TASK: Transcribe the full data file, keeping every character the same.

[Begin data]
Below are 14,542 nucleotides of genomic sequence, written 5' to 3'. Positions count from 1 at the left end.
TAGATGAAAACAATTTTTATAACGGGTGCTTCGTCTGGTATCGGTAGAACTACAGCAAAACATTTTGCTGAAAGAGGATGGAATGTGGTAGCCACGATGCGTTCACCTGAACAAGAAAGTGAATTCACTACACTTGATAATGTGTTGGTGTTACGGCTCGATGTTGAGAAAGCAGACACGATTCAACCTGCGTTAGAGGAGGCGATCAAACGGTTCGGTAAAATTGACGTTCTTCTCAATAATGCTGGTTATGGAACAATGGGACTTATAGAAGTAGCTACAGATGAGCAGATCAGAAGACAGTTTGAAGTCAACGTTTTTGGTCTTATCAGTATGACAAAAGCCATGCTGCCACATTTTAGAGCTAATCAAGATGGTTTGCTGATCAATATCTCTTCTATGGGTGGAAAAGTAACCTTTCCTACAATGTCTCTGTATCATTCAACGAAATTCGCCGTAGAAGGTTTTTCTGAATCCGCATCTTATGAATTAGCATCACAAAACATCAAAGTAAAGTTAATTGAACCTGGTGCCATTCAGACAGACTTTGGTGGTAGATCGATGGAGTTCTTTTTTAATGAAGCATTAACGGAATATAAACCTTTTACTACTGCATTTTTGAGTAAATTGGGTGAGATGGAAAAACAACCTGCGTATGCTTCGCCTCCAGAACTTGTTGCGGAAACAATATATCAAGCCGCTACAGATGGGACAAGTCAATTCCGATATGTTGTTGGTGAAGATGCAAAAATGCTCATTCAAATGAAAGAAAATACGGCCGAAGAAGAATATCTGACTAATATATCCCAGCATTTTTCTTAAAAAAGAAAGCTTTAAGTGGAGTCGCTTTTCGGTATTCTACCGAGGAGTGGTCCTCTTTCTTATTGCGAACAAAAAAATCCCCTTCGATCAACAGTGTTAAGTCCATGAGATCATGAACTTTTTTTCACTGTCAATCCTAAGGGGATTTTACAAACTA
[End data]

Below are 14,542 nucleotides of genomic sequence, written 5' to 3'. Positions count from 1 at the left end.
TAGATGAAAACAATTTTTATAACGGGTGCTTCGTCTGGTATCGGTAGAACTACAGCAAAACATTTTGCTGAAAGAGGATGGAATGTGGTAGCCACGATGCGTTCACCTGAACAAGAAAGTGAATTCACTACACTTGATAATGTGTTGGTGTTACGGCTCGATGTTGAGAAAGCAGACACGATTCAACCTGCGTTAGAGGAGGCGATCAAACGGTTCGGTAAAATTGACGTTCTTCTCAATAATGCTGGTTATGGAACAATGGGACTTATAGAAGTAGCTACAGATGAGCAGATCAGAAGACAGTTTGAAGTCAACGTTTTTGGTCTTATCAGTATGACAAAAGCCATGCTGCCACATTTTAGAGCTAATCAAGATGGTTTGCTGATCAATATCTCTTCTATGGGTGGAAAAGTAACCTTTCCTACAATGTCTCTGTATCATTCAACGAAATTCGCCGTAGAAGGTTTTTCTGAATCCGCATCTTATGAATTAGCATCACAAAACATCAAAGTAAAGTTAATTGAACCTGGTGCCATTCAGACAGACTTTGGTGGTAGATCGATGGAGTTCTTTTTTAATGAAGCATTAACGGAATATAAACCTTTTACTACTGCATTTTTGAGTAAATTGGGTGAGATGGAAAAACAACCTGCGTATGCTTCGCCTCCAGAACTTGTTGCGGAAACAATATATCAAGCCGCTACAGATGGGACAAGTCAATTCCGATATGTTGTTGGTGAAGATGCAAAAATGCTCATTCAAATGAAAGAAAATACGGCCGAAGAAGAATATCTGACTAATATATCCCAGCATTTTTCTTAAAAAAGAAAGCTTTAAGTGGAGTCGCTTTTCGGTATTCTACCGAGGAGTGGTCCTCTTTCTTATTGCGAACAAAAAAATCCCCTTCGATCAACAGTGTTAAGTCCATGAGATCATGAACTTTTTTTCACTGTCAATCCTAAGGGGATTTTACAAACTA